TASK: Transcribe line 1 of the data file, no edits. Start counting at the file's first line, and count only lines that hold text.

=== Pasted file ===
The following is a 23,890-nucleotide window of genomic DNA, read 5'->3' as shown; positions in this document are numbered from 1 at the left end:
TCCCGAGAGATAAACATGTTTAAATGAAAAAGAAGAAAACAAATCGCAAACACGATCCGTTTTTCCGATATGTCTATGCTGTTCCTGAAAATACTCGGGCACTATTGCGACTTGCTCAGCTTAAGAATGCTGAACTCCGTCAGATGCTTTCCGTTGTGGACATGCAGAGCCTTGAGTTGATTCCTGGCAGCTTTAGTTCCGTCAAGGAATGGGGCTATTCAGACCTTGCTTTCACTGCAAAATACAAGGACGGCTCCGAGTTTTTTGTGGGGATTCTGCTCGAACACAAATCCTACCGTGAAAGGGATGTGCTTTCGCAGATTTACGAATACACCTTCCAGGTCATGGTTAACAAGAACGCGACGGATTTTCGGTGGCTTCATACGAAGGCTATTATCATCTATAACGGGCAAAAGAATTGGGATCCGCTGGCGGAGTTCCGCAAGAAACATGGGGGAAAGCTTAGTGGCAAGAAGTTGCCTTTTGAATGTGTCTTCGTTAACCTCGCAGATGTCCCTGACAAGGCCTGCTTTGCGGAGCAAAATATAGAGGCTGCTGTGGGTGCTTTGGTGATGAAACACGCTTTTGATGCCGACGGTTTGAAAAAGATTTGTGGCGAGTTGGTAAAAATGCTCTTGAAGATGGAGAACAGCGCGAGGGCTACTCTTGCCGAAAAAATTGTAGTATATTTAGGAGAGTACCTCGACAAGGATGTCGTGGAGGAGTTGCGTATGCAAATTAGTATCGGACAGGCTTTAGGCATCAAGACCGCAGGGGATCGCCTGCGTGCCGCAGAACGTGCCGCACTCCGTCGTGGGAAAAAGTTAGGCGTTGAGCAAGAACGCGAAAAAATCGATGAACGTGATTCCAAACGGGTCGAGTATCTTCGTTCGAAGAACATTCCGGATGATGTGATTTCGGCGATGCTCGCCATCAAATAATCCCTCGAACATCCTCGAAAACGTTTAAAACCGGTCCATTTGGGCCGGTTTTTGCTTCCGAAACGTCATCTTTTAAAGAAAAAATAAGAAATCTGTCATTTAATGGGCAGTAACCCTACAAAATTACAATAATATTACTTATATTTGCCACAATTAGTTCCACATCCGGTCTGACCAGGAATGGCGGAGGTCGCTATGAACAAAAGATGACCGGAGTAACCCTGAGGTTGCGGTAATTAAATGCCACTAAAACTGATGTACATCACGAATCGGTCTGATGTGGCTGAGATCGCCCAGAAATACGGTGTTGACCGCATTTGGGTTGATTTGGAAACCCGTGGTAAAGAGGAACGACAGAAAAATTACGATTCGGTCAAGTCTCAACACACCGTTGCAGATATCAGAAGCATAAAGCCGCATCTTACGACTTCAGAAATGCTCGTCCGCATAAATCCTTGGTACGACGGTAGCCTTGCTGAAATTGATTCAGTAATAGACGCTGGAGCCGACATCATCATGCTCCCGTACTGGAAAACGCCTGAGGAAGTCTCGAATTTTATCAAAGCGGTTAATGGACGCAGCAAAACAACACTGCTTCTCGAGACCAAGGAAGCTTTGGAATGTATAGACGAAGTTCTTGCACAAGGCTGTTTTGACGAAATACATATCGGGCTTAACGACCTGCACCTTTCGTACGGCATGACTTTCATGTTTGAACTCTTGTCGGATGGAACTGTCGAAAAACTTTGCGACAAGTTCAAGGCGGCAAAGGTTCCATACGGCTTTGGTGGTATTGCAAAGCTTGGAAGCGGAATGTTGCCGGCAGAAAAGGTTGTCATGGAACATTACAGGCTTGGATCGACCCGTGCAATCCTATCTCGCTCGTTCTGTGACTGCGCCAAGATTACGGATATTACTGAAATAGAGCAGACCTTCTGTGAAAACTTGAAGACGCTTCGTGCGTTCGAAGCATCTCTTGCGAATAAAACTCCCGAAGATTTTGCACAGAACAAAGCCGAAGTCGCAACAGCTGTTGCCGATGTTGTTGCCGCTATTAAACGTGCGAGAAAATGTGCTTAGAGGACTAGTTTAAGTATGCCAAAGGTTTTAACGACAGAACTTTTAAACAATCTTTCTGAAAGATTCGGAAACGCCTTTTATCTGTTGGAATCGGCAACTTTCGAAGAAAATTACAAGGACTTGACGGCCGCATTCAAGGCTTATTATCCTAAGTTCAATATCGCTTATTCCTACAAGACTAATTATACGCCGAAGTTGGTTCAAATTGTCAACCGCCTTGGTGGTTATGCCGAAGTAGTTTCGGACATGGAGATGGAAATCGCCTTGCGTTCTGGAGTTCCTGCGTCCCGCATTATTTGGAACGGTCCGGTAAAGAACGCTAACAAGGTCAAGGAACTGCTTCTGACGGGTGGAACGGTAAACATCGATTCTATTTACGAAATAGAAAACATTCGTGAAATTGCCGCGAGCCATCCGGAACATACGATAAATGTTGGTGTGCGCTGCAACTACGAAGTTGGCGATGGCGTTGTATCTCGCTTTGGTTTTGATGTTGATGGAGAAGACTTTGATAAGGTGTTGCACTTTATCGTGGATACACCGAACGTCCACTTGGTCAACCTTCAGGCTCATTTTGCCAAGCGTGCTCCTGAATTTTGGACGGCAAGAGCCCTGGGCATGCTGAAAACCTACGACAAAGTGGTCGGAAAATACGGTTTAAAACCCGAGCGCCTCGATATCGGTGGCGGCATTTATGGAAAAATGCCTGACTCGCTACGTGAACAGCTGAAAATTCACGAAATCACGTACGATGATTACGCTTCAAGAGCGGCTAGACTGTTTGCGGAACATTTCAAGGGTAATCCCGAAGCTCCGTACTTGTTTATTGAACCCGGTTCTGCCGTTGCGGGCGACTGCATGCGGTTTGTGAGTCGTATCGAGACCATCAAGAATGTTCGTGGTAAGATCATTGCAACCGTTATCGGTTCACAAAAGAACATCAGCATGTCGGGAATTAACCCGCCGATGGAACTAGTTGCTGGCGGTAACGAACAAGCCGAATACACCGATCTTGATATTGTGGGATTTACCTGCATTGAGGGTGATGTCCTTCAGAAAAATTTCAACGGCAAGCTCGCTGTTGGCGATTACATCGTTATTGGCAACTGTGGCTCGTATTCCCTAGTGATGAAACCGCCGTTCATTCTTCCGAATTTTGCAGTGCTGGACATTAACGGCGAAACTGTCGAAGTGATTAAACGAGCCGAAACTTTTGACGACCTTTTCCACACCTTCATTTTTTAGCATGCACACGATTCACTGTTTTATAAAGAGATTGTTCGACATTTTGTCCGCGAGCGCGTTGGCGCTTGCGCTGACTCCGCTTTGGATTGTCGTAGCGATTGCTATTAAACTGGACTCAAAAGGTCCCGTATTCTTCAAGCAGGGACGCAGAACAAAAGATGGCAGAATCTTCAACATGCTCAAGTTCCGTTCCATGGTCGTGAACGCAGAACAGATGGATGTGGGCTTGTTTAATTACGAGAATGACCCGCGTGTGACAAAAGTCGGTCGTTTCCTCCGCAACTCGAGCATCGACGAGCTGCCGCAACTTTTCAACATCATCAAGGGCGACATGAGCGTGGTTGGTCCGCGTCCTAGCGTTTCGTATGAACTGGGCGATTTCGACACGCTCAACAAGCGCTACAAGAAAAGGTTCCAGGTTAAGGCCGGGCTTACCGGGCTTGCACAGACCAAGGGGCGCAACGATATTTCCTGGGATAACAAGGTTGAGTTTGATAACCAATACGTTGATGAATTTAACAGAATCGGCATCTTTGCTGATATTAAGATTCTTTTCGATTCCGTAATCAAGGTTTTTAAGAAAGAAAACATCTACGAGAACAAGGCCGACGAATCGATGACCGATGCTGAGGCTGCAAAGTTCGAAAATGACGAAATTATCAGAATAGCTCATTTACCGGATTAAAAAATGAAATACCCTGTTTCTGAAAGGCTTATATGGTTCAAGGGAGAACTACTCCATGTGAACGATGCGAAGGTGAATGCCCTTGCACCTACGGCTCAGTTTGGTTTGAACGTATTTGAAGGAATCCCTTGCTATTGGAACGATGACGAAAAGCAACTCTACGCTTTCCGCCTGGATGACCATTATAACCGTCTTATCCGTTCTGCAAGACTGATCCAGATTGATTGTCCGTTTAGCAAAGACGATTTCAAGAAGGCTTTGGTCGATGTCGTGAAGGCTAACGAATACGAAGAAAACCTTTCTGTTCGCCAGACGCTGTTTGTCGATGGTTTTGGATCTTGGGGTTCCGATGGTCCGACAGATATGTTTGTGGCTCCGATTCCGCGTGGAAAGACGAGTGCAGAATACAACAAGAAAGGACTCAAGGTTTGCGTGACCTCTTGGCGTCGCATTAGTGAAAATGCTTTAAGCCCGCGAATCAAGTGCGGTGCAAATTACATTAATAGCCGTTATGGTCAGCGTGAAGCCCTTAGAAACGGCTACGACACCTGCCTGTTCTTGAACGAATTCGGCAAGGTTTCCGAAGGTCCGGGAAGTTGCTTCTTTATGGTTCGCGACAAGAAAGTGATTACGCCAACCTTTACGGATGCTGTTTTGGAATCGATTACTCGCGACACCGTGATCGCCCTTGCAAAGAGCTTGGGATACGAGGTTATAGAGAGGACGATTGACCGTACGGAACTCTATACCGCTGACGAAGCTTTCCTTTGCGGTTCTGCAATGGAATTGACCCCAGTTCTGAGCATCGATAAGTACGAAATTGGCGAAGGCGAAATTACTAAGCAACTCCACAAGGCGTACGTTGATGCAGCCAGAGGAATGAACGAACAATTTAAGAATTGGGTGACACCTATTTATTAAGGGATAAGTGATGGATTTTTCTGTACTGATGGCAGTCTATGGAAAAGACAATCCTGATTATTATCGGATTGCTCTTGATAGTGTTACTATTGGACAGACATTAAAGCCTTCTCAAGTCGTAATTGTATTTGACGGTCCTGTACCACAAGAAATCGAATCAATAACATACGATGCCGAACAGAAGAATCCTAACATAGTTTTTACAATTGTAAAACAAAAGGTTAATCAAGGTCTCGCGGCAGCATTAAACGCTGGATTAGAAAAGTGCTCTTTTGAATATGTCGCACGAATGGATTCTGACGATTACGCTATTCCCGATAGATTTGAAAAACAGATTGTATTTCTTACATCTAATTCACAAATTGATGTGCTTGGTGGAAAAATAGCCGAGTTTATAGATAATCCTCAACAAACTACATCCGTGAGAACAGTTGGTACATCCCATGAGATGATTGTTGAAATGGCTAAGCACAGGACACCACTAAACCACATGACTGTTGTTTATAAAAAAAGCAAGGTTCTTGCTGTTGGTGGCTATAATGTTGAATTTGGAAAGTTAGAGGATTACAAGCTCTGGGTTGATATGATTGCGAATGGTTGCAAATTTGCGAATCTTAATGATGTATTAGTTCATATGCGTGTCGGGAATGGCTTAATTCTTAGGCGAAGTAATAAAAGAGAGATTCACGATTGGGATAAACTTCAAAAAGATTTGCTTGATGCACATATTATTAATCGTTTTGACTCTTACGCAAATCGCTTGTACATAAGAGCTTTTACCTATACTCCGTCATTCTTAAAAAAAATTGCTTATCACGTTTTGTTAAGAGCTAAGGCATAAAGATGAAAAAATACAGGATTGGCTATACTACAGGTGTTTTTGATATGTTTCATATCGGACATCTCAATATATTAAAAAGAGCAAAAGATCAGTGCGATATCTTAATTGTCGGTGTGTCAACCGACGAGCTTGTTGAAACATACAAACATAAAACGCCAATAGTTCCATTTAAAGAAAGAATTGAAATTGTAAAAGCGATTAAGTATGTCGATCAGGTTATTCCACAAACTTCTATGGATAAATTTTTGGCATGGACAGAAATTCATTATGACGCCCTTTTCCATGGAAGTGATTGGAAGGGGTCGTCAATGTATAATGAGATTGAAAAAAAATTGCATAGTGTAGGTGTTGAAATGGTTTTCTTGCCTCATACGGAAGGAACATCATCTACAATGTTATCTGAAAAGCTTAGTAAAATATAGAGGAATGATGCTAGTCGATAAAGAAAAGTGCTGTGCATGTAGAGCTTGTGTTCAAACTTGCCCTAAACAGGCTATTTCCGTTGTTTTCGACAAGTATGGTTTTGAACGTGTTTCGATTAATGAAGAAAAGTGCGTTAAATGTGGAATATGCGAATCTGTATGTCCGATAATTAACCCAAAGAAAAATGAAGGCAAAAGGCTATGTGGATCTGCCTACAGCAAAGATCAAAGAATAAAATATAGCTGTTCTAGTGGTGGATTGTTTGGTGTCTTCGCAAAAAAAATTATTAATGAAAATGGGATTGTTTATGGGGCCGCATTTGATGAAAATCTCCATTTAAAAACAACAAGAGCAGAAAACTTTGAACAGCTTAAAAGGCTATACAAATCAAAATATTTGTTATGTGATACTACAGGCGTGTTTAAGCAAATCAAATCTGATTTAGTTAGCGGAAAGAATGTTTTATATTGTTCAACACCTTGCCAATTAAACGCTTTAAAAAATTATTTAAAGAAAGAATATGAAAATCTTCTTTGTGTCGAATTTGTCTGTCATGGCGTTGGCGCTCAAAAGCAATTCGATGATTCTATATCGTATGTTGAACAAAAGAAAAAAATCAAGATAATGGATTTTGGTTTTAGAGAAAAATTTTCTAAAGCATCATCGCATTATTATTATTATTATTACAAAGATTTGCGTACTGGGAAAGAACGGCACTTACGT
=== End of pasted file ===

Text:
The following is a 23,890-nucleotide window of genomic DNA, read 5'->3' as shown; positions in this document are numbered from 1 at the left end: